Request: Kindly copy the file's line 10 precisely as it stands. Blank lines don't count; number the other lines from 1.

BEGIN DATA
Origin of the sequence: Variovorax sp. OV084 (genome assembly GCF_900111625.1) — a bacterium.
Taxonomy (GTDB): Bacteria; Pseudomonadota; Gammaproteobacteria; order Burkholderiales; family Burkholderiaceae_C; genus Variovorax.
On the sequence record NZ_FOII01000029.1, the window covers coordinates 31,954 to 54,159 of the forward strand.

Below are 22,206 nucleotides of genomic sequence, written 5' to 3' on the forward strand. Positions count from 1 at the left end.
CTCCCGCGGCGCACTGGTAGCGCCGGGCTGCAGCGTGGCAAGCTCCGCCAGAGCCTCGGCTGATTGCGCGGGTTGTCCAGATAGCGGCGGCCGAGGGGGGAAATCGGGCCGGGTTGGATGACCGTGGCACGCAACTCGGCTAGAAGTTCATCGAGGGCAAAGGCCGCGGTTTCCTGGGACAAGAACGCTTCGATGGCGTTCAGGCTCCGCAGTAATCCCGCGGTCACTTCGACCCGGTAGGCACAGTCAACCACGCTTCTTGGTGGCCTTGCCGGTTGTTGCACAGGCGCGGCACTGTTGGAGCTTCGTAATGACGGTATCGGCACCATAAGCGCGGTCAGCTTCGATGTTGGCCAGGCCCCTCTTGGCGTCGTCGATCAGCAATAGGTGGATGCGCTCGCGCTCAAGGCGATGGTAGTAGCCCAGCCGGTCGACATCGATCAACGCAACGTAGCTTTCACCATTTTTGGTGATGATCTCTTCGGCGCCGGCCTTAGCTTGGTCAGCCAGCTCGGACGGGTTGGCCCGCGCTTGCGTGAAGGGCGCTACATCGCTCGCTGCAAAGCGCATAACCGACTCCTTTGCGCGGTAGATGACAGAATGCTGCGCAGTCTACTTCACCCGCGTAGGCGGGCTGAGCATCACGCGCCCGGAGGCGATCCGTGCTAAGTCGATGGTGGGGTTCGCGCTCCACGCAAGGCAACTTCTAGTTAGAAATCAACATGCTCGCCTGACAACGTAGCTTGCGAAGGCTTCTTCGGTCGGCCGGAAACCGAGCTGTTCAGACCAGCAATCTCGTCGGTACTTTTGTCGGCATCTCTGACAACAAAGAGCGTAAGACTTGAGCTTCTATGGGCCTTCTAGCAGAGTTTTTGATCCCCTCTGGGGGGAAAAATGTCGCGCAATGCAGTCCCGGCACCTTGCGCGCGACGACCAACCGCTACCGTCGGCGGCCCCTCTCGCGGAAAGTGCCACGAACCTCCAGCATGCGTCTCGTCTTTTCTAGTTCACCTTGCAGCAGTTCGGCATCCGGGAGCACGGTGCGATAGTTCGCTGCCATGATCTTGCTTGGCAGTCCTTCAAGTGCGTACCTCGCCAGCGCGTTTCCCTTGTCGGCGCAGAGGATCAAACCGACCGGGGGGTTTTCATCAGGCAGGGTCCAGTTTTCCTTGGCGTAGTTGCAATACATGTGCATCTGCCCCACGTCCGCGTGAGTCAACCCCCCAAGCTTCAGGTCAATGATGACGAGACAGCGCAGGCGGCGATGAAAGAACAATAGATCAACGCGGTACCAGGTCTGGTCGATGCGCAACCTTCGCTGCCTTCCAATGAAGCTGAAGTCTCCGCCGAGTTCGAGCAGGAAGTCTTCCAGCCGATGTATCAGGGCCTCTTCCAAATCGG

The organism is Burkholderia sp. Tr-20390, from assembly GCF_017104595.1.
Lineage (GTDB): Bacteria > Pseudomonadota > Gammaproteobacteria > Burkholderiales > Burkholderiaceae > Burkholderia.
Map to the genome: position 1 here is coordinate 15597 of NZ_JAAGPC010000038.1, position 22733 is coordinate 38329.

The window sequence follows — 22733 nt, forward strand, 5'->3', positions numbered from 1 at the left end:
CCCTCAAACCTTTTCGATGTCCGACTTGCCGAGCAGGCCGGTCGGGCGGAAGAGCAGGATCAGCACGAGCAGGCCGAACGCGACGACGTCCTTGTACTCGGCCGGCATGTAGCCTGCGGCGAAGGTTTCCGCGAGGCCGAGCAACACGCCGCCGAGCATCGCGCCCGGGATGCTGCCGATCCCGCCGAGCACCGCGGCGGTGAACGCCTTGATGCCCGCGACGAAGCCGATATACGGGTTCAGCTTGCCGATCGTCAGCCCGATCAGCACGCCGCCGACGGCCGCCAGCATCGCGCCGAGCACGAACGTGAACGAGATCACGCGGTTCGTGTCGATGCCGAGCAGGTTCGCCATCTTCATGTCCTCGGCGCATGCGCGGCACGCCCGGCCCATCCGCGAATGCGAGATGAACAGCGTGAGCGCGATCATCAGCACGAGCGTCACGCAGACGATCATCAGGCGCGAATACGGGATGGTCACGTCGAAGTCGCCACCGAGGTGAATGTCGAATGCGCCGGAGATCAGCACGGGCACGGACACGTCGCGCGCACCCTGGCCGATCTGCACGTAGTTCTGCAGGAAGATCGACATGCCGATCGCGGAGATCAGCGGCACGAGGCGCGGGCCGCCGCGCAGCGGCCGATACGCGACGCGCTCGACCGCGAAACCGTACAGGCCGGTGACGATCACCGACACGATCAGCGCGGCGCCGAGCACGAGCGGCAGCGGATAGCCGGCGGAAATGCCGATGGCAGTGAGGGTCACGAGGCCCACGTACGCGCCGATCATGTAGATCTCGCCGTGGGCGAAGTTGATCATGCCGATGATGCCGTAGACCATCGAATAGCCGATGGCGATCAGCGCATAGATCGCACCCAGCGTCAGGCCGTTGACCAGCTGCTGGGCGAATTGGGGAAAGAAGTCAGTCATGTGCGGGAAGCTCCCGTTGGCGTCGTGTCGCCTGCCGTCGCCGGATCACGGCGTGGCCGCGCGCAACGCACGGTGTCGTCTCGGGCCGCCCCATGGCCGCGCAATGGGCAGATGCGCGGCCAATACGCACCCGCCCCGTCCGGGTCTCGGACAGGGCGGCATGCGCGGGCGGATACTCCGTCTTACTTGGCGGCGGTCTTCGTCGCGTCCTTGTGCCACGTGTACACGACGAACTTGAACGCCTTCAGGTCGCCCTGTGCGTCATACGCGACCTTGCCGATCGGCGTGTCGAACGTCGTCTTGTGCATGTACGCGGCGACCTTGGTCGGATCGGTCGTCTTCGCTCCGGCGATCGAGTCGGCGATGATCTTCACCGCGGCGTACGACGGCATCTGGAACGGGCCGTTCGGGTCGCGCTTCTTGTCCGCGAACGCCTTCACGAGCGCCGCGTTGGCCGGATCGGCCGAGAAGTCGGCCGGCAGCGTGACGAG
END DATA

CCCTCAAACCTTTTCGATGTCCGACTTGCCGAGCAGGCCGGTCGGGCGGAAGAGCAGGATCAGCACGAGCAGGCCGAACGCGACGACGTCCTTGTACTCGGCCGGCATGTAGCCTGCGGCGAAGGTTTCCGCGAGGCCGAGCAACACGCCGCCGAGCATCGCGCCCGGGATGCTGCCGATCCCGCCGAGCACCGCGGCGGTGAACGCCTTGATGCCCGCGACGAAGCCGATATACGGGTTCAGCTTGCCGATCGTCAGCCCGATCAGCACGCCGCCGACGGCCGCCAGCATCGCGCCGAGCACGAACGTGAACGAGATCACGCGGTTCGTGTCGATGCCGAGCAGGTTCGCCATCTTCATGTCCTCGGCGCATGCGCGGCACGCCCGGCCCATCCGCGAATGCGAGATGAACAGCGTGAGCGCGATCATCAGCACGAGCGTCACGCAGACGATCATCAGGCGCGAATACGGGATGGTCACGTCGAAGTCGCCACCGAGGTGAATGTCGAATGCGCCGGAGATCAGCACGGGCACGGACACGTCGCGCGCACCCTGGCCGATCTGCACGTAGTTCTGCAGGAAGATCGACATGCCGATCGCGGAGATCAGCGGCACGAGGCGCGGGCCGCCGCGCAGCGGCCGATACGCGACGCGCTCGACCGCGAAACCGTACAGGCCGGTGACGATCACCGACACGATCAGCGCGGCGCCGAGCACGAGCGGCAGCGGATAGCCGGCGGAAATGCCGATGGCAGTGAGGGTCACGAGGCCCACGTACGCGCCGATCATGTAGATCTCGCCGTGGGCGAAGTTGATCATGCCGATGATGCCGTAGACCATCGAATAGCCGATGGCGATCAGCGCATAGATCGCACCCAGCGTCAGGCCGTTGACCAGCTGCTGGGCGAATTGGGGAAAGAAGTCAGTCATGTGCGGGAAGCTCCCGTTGGCGTCGTGTCGCCTGCCGTCGCCGGATCACGGCGTGGCCGCGCGCAACGCACGGTGTCGTCTCGGGCCGCCCCATGGCCGCGCAATGGGCAGATGCGCGGCCAATACGCACCCGCCCCGTCCGGGTCTCGGACAGGGCGGCATGCGCGGGCGGATACTCCGTCTTACTTGGCGGCGGTCTTCGTCGCGTCCTTGTGCCACGTGTACACGACGAACTTGAACGCCTTCAGGTCGCCCTGTGCGTCATACGCGACCTTGCCGATCGGCGTGTCGAACGTCGTCTTGTGCATGTACGCGGCGACCTTGGTCGGATCGGTCGTCTTCGCTCCGGCGATCGAGTCGGCGATGATCTTCACCGCGGCGTACGACGGCATCTGGAACGGGCCGTTCGGGTCGCGCTTCTTGTCCGCGAACGCCTTCACGAGCGCCGCGTTGGCCGGATCGGCCGAGAAGTCGGCCGGCAGCGTGACGAG